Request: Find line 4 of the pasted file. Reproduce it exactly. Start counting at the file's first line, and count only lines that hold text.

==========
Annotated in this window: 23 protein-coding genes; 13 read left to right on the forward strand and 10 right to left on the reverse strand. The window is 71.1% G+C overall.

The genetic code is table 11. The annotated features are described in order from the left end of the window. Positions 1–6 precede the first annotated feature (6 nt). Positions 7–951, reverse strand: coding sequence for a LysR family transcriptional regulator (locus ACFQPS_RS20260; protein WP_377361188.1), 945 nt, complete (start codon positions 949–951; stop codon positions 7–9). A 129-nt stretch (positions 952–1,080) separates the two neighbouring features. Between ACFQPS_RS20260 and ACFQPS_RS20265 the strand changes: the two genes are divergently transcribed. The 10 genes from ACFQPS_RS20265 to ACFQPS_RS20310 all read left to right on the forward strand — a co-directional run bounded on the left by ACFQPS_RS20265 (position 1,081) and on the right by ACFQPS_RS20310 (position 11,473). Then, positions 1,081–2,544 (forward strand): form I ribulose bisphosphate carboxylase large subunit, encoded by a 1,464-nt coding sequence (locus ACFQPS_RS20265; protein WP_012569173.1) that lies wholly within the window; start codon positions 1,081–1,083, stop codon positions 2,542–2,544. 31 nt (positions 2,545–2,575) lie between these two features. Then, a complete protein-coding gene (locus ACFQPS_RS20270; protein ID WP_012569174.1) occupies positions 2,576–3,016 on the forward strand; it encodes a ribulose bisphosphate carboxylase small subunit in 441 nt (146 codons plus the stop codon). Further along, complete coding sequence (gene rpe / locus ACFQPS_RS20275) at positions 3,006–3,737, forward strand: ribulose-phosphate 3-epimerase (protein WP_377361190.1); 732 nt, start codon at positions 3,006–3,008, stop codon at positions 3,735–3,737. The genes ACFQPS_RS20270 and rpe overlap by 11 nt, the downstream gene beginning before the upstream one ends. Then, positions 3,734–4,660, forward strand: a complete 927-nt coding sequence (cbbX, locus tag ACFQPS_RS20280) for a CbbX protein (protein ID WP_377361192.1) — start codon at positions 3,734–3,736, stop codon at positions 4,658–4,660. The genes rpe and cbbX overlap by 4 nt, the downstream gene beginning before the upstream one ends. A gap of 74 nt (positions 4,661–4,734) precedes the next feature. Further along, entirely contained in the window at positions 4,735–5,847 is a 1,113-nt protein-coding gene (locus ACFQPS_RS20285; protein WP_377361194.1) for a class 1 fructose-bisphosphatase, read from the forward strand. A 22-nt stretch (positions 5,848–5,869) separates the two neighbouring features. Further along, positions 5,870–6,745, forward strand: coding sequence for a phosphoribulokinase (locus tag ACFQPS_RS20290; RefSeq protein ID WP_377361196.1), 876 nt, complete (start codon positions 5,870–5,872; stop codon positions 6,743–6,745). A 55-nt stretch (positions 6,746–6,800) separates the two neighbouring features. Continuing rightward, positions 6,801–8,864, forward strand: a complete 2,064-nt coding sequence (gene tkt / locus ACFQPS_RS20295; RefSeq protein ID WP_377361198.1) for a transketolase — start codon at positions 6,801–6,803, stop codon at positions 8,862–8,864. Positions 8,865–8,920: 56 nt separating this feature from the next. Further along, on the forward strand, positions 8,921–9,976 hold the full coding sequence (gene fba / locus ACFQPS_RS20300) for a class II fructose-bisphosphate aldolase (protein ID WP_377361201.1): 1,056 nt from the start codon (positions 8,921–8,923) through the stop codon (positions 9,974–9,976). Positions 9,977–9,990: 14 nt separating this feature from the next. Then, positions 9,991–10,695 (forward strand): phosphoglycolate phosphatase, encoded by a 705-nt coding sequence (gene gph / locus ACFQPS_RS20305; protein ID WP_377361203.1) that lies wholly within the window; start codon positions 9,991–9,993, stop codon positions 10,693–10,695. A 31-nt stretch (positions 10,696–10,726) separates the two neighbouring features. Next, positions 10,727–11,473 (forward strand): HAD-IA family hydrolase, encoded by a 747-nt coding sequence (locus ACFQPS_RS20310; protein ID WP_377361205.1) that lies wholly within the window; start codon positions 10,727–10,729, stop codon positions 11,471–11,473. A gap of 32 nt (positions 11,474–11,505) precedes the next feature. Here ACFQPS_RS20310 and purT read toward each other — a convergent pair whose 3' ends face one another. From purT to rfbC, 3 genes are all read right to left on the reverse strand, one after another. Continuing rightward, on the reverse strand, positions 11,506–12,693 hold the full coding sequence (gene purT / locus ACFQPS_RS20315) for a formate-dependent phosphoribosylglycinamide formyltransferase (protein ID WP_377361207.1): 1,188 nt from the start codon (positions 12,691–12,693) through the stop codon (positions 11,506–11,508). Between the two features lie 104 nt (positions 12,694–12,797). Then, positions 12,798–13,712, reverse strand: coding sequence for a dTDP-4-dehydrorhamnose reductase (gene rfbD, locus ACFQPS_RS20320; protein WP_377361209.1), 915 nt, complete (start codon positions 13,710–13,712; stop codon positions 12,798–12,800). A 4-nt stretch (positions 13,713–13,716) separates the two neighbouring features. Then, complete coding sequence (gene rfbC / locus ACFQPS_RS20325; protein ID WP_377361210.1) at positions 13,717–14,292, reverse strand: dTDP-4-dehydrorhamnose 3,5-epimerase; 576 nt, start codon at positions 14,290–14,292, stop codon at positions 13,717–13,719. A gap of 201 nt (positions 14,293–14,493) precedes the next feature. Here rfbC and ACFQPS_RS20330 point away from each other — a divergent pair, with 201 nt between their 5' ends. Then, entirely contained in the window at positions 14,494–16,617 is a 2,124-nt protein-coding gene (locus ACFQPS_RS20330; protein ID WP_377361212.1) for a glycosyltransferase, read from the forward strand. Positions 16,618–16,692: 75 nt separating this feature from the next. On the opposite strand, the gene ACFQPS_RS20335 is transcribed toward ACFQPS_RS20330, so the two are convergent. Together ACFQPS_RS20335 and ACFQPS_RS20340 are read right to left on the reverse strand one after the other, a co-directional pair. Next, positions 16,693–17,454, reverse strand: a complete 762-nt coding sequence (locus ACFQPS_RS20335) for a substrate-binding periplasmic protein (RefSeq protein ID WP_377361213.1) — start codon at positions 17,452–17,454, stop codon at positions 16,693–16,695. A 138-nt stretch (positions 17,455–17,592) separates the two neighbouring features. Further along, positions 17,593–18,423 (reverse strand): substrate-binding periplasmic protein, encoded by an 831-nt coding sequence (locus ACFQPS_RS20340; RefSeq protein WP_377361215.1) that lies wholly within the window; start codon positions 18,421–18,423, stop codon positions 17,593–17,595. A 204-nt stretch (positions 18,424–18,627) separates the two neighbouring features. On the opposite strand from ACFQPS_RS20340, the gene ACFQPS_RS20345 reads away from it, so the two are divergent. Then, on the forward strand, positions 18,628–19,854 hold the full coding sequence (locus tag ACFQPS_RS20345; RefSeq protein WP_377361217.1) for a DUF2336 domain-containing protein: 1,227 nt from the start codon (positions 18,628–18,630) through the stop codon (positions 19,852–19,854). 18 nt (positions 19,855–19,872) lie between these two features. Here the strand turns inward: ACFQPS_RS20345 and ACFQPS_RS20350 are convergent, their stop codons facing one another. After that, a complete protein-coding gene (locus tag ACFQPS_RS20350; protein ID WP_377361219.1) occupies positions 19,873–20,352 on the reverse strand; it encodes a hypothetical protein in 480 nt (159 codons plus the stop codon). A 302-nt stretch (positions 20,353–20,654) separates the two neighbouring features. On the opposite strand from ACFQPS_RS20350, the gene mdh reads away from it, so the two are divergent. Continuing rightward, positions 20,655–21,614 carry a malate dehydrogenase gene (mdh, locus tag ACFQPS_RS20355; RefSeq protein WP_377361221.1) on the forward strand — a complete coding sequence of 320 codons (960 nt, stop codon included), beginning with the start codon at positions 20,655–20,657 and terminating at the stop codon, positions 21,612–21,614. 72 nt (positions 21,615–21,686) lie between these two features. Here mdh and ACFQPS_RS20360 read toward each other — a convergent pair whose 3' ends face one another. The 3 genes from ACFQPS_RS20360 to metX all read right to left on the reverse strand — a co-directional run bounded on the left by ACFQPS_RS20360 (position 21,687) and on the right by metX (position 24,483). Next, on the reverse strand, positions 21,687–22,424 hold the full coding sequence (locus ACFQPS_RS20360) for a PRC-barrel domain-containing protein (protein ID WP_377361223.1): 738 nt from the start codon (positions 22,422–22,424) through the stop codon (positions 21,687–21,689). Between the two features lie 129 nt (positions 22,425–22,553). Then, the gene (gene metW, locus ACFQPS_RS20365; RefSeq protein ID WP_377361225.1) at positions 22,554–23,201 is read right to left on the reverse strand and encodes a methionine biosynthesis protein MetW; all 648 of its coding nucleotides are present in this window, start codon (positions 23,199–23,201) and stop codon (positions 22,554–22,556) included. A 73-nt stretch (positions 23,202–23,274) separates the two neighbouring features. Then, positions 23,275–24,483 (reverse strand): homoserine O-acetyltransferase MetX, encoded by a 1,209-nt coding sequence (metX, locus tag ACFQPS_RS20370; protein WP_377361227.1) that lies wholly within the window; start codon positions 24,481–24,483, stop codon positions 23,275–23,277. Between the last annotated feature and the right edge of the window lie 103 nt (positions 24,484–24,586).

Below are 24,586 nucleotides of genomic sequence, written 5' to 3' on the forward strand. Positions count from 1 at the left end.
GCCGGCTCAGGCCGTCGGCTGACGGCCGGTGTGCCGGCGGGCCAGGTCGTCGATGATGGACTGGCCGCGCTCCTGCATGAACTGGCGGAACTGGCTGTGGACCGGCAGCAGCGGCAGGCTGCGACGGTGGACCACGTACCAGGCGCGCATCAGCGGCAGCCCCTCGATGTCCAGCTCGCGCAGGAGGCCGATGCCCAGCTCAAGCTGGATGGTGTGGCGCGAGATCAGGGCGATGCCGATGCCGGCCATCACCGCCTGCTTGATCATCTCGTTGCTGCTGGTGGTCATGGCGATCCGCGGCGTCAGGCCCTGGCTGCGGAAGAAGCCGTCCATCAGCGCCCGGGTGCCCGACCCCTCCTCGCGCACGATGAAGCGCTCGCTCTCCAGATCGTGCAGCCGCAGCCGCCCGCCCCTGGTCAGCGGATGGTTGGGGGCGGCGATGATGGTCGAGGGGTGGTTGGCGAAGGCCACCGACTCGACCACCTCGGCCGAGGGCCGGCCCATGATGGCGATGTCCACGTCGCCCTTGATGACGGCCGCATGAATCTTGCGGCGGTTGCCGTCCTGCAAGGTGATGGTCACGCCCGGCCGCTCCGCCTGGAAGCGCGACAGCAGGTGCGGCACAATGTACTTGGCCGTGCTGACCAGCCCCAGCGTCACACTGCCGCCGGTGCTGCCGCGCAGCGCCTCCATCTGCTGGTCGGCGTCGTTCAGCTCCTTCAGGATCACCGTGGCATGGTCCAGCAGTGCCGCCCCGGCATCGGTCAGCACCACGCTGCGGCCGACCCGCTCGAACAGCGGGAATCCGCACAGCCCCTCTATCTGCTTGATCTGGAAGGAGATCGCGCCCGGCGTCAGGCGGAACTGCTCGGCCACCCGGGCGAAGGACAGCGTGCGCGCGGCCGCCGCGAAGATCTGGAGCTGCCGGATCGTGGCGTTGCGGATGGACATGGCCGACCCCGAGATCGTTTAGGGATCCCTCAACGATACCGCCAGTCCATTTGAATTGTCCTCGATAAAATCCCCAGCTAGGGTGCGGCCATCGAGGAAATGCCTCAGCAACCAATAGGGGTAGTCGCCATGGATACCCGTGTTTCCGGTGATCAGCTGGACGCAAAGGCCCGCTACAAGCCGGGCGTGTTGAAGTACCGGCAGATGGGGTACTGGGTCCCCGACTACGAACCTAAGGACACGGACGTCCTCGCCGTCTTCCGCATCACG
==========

GCCGGCTCAGGCCGTCGGCTGACGGCCGGTGTGCCGGCGGGCCAGGTCGTCGATGATGGACTGGCCGCGCTCCTGCATGAACTGGCGGAACTGGCTGTGGACCGGCAGCAGCGGCAGGCTGCGACGGTGGACCACGTACCAGGCGCGCATCAGCGGCAGCCCCTCGATGTCCAGCTCGCGCAGGAGGCCGATGCCCAGCTCAAGCTGGATGGTGTGGCGCGAGATCAGGGCGATGCCGATGCCGGCCATCACCGCCTGCTTGATCATCTCGTTGCTGCTGGTGGTCATGGCGATCCGCGGCGTCAGGCCCTGGCTGCGGAAGAAGCCGTCCATCAGCGCCCGGGTGCCCGACCCCTCCTCGCGCACGATGAAGCGCTCGCTCTCCAGATCGTGCAGCCGCAGCCGCCCGCCCCTGGTCAGCGGATGGTTGGGGGCGGCGATGATGGTCGAGGGGTGGTTGGCGAAGGCCACCGACTCGACCACCTCGGCCGAGGGCCGGCCCATGATGGCGATGTCCACGTCGCCCTTGATGACGGCCGCATGAATCTTGCGGCGGTTGCCGTCCTGCAAGGTGATGGTCACGCCCGGCCGCTCCGCCTGGAAGCGCGACAGCAGGTGCGGCACAATGTACTTGGCCGTGCTGACCAGCCCCAGCGTCACACTGCCGCCGGTGCTGCCGCGCAGCGCCTCCATCTGCTGGTCGGCGTCGTTCAGCTCCTTCAGGATCACCGTGGCATGGTCCAGCAGTGCCGCCCCGGCATCGGTCAGCACCACGCTGCGGCCGACCCGCTCGAACAGCGGGAATCCGCACAGCCCCTCTATCTGCTTGATCTGGAAGGAGATCGCGCCCGGCGTCAGGCGGAACTGCTCGGCCACCCGGGCGAAGGACAGCGTGCGCGCGGCCGCCGCGAAGATCTGGAGCTGCCGGATCGTGGCGTTGCGGATGGACATGGCCGACCCCGAGATCGTTTAGGGATCCCTCAACGATACCGCCAGTCCATTTGAATTGTCCTCGATAAAATCCCCAGCTAGGGTGCGGCCATCGAGGAAATGCCTCAGCAACCAATAGGGGTAGTCGCCATGGATACCCGTGTTTCCGGTGATCAGCTGGACGCAAAGGCCCGCTACAAGCCGGGCGTGTTGAAGTACCGGCAGATGGGGTACTGGGTCCCCGACTACGAACCTAAGGACACGGACGTCCTCGCCGTCTTCCGCATCACG